Pages 115, Language: English
Pages 117-118, Language: English
Pages 121-128, Language: English
Aims: To test and re-examine the diagnostic criteria for neurovascular orofacial pain (NVOP) compared to posttraumatic trigeminal neuropathy (PTTN).
Methods: Pain and patient characteristics were compared in patients with NVOP, PTTN, and NVOP initiated by trauma (PT-NVOP). NVOP criteria were based on prior studies, and PTTN was defined according to the International Classification of Headache Disorders, version 3 beta.
Results: Of the 170 patients in the cohort, 90 had PTTN, 51 had NVOP, and 29 had PT-NVOP. None of the tested parameters in the NVOP and PT-NVOP patients were significantly different, and therefore these patients were combined into one group (T-NVOP). T-NVOP differed significantly from PTTN (P < .001) in periodic pain patterns, presence of autonomic and systemic signs, throbbing pain quality, and frequency of bilaterality. Pain quality in PTTN was more burning/stabbing than in NVOP (P = .003). Pain severity, waking from sleep, muscle sensitivity to palpation, and demographics were comparable.
Conclusion: NVOP differs from PTTN in parameters essential to diagnosis: periodicity of pain, presence of autonomic and systemic accompanying signs, throbbing pain quality, and bilateral presentation. NVOP is amenable to abortive and prophylactic antimigraine therapies, distinguishing NVOP from PTTN in clinical features, treatment, and prognosis.
Keywords: migraine, neurovascular orofacial pain, persistent idiopathic facial pain, post traumatic trigeminal neuropathy
Pages 129-134, Language: English
Aims: To conduct a systematic review of the literature on the use of botulinum toxin for the treatment of cluster headache.
Methods: A systematic review and data quality analysis were performed using PRISMA and GRADE guidelines, respectively. Inclusion and exclusion criteria were outlined prior to the search and aimed to select prospective studies that examined the use of botulinum toxin for the treatment of cluster headache.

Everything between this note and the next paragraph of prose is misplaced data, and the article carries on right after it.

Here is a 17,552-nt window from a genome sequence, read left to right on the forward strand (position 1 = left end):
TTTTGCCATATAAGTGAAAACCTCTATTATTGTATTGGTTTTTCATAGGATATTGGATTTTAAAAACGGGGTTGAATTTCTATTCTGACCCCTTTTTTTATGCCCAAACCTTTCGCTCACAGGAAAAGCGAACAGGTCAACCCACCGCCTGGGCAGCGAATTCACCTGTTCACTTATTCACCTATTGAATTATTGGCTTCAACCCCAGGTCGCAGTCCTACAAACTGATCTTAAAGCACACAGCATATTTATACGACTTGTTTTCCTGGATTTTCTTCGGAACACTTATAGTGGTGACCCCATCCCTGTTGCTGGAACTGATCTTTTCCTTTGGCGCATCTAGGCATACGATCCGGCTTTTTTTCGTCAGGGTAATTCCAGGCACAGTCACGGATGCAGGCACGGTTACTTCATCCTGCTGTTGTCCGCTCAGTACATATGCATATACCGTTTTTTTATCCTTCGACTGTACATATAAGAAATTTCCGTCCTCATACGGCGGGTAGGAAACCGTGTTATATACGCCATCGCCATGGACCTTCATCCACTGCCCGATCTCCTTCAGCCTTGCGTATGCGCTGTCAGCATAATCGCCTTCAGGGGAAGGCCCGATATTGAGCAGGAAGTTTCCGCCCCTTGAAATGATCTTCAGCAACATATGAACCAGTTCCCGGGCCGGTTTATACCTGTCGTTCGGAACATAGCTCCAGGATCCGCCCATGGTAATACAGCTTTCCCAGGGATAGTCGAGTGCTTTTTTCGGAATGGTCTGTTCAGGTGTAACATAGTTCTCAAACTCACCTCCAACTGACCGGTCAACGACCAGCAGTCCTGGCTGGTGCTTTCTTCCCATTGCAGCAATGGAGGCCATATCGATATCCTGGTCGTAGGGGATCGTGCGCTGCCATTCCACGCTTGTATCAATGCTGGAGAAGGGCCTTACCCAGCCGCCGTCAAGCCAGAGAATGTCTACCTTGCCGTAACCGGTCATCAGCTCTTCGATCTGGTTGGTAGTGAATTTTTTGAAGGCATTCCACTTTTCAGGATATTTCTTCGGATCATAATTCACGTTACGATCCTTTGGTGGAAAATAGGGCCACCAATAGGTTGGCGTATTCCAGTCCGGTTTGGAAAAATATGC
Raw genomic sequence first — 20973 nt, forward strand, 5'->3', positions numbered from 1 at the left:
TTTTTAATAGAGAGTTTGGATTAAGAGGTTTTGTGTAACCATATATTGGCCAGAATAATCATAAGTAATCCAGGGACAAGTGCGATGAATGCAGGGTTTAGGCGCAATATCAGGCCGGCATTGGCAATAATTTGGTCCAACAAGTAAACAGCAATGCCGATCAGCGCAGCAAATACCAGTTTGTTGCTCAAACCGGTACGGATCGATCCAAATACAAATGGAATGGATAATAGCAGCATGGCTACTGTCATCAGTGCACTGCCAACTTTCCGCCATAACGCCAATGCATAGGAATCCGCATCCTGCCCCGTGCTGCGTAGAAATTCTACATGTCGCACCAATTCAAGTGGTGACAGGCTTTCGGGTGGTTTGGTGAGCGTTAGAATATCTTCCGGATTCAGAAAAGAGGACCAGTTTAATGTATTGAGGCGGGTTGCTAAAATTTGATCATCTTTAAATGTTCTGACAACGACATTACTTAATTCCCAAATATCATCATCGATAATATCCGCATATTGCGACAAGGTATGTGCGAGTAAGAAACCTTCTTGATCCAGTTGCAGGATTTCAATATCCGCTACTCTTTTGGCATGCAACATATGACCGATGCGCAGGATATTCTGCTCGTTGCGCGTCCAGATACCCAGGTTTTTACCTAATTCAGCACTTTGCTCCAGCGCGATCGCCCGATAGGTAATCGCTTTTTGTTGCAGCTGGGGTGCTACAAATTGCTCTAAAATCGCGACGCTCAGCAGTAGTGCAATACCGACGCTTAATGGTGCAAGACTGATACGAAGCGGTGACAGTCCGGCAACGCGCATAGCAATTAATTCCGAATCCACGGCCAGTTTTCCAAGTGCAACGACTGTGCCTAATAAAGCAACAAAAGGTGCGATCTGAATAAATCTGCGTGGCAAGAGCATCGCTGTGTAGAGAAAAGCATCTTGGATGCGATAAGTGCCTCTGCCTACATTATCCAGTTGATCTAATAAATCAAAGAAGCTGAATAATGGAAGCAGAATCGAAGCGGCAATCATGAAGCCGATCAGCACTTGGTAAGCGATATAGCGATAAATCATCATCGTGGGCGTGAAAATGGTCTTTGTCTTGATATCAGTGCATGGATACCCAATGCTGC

Results: Three studies resulted from the search that each included 10 to 17 subjects. All three demonstrated significant improvement in the frequency of headaches that occurred as quickly as 1 week following treatment. There was low-quality evidence that botulinum toxin was effective in reducing headache frequency and severity by at least 50%. Injections into the sphenopalatine ganglion may have a higher incidence of adverse events.
Conclusion: This review summarizes the only prospectively collected efficacy and safety data regarding the use of botulinum toxin in cluster headache. Off-label use should be considered in certain cases. Further study is warranted to better characterize injection paradigms and patient selection, given the encouraging but limited data available.
Keywords: botox, botulinum toxin, cluster headache
Pages 135-140, Language: English
Aims: To examine the effectiveness and safety of using a CAD/CAM–derived injection guide for botulinum neurotoxin block of the sphenopalatine ganglion for trigeminal neuralgia treatment.
Methods: Ten patients with second-division trigeminal neuralgia who did not respond to submucosal administration of botulinum neurotoxin were enrolled in this study. The target point around the sphenopalatine fossa was determined after fusion of computed tomography data with a scan of a maxillary model using a software program for dental implant surgery. A CAD/CAM–derived injection guide was fabricated. The guide was affixed to the patient's maxilla, and a needle was inserted to an exactly analyzed depth. Subsequently, 50 units of botulinum neurotoxin were injected. Pain intensity evaluated using a visual analog scale and pain frequency were measured.
Results: By using the guides, sphenopalatine ganglion block with botulinum toxin was performed 18 times without any complications. The visual analog scale score (8.1 ± 1.0) and pain frequency (19.4 ± 8.8 times/day) decreased (to 1.9 ± 1.4 and 4.9 ± 5.4 times/day, respectively) significantly (P < .001). After 4 weeks, the mean subjective improvement achieved was 77.5% ± 13.8%, and all patients responded to treatment.
Conclusion: Even without prior experience of sphenopalatine ganglion block, the CAD/CAM–derived guide enabled the accurate and safe administration of botulinum neurotoxin to the sphenopalatine ganglion for the treatment of trigeminal neuralgia.
Keywords: botulinum neurotoxin therapy, computer-aided design/ computer-assisted manufacturing, sphenopalatine ganglion, surgical template, trigeminal neuralgia
Pages 141-148, Language: English